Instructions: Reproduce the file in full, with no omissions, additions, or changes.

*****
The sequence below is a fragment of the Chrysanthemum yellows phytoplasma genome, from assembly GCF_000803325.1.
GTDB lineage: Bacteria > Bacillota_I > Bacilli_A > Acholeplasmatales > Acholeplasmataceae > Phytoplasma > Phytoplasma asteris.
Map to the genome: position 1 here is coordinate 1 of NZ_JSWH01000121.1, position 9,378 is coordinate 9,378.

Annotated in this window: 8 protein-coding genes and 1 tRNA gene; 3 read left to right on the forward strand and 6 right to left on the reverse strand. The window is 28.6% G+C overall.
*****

The sequence below is a fragment of the Chrysanthemum yellows phytoplasma genome, from assembly GCF_000803325.1.
GTDB lineage: Bacteria > Bacillota_I > Bacilli_A > Acholeplasmatales > Acholeplasmataceae > Phytoplasma > Phytoplasma asteris.
Map to the genome: position 1 here is coordinate 1 of NZ_JSWH01000121.1, position 9,378 is coordinate 9,378.

Annotated in this window: 8 protein-coding genes and 1 tRNA gene; 3 read left to right on the forward strand and 6 right to left on the reverse strand. The window is 28.6% G+C overall.